Grooming Trends. What’s Yours?

Today’s teenager may roar with laughter at what many of us thought was pretty cool “back in the day,” say, in the 1980s: Big hair, jazzercise clothes, jelly shoes, and oh, those shoulder pads!

The passage of time can be seen in how we groomed our dogs, as well, and Poodles are a great reflection of that. In this photograph taken at Balmoral is “Sammy,” a Poodle who belonged to Princess Victoria of Wales (seen standing), the daughter of King Edward VII and Queen Alexandra. Sitting at the far right is Princess Helena Victoria of Schleswig-Holstein and in the middle, of course, is Queen Victoria. The year is 1898.  Note his head coat, and compare the “bracelets” on Sammy’s legs and his hip rosettes with what we see in a show ring today! 

Certainly we’ve noted trends in our own breed, the Puli. Back in the 80s, cords on the face and tail were left much longer than they are now, and were either blunt cut (often resulting in heads that looked like Chrysanthemums), or not shaped much at all. These days, cords around the muzzle rarely go past the nose, coat around the head,ears, and shoulders is layered into a pleasing “blend”, and much more consideration is given to “shaping” the silhouette. We use our own dogs as Exhibit A:


Twenty years separate the time frame in which these two dogs were shown. The dog at the left seems heavy, front loaded, and lumbering, but he was none of those things and, in fact, was a multiple AOM and group winning dog. The dog at the right, also a multiple AOM and group placing dog, as well as Best of Opposite Sex at a National Specialty, proves that “less is more.” He has had far more coat removed from his muzzle, ears, head, and shoulders, and unlike the dog at the left, his tail was stretched over his back, and the tail cords trimmed at the point they went past his withers. As we all know (or should), dogs in a show ring are compared to a standard, not to each other,  and we share these pictures only to illustrate the difference that 20+ years made in grooming this breed.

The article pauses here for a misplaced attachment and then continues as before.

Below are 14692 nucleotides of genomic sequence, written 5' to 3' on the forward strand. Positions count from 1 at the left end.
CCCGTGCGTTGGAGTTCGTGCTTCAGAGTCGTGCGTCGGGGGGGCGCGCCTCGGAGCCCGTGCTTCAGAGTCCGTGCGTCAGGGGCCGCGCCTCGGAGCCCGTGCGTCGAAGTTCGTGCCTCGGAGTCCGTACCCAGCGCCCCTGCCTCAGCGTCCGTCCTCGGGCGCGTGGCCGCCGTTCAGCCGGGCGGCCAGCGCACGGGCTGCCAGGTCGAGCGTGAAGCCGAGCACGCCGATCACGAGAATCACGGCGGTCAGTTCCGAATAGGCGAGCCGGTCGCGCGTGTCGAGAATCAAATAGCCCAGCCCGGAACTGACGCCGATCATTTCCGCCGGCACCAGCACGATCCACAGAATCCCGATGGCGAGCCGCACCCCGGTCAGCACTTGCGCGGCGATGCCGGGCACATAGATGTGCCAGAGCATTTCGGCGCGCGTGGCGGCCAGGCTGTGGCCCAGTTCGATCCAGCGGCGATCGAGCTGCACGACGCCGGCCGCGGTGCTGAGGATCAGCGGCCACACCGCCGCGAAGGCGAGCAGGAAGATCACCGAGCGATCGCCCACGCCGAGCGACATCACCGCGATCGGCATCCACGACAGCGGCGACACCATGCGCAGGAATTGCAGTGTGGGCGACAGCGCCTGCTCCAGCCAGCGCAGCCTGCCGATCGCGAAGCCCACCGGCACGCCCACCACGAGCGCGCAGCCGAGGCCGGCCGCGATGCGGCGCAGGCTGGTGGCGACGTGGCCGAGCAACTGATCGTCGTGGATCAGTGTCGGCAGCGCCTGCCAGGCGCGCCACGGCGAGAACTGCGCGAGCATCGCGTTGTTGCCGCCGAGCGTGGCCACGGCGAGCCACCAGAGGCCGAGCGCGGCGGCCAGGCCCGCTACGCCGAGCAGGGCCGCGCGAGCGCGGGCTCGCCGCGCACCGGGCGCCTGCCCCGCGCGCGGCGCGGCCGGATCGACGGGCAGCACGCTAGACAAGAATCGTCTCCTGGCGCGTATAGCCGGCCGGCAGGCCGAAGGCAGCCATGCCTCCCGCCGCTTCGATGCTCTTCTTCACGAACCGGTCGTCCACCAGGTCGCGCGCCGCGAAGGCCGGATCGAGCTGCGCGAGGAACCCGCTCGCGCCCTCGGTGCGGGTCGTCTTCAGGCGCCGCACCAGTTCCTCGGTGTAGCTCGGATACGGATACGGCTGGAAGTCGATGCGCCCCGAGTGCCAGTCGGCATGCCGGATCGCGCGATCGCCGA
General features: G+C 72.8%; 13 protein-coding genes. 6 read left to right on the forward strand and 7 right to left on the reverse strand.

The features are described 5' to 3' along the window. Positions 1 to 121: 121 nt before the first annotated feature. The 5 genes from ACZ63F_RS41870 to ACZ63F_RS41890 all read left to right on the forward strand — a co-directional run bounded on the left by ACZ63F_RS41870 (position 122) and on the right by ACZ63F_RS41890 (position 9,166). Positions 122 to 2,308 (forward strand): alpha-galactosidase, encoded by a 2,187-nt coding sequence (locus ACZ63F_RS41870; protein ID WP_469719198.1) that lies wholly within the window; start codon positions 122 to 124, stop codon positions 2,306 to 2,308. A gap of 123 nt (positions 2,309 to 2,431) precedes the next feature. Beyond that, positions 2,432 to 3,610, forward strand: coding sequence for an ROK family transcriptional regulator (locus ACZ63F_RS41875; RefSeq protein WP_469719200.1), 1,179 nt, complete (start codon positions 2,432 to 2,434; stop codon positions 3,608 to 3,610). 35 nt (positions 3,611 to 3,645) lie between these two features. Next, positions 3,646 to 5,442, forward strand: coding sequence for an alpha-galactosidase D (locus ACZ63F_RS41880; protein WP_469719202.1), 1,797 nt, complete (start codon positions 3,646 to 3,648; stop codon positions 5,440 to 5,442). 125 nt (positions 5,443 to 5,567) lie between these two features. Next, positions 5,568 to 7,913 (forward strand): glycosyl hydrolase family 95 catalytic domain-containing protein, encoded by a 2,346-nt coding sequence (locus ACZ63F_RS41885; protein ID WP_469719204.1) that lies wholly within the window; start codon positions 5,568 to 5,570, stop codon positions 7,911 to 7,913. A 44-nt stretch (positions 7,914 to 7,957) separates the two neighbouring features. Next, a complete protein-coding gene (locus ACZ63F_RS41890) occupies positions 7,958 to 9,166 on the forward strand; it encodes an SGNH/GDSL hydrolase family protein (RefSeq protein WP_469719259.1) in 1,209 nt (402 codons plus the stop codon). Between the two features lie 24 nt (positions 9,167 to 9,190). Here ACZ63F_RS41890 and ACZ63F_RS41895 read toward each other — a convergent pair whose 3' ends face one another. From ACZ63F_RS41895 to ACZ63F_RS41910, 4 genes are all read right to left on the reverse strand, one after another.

Certainly ours is not the only breed to have undergone changes. The Bichon Frise’s look of today has been attributed to Frank Sabella who in 1969 gave a grooming seminar to the Bichon Frise Club of America and set the trend for a more sculpted style emphasizing balance and proportion

Now it’s your turn. Share with us the differences you’ve noticed in your own breed’s grooming!

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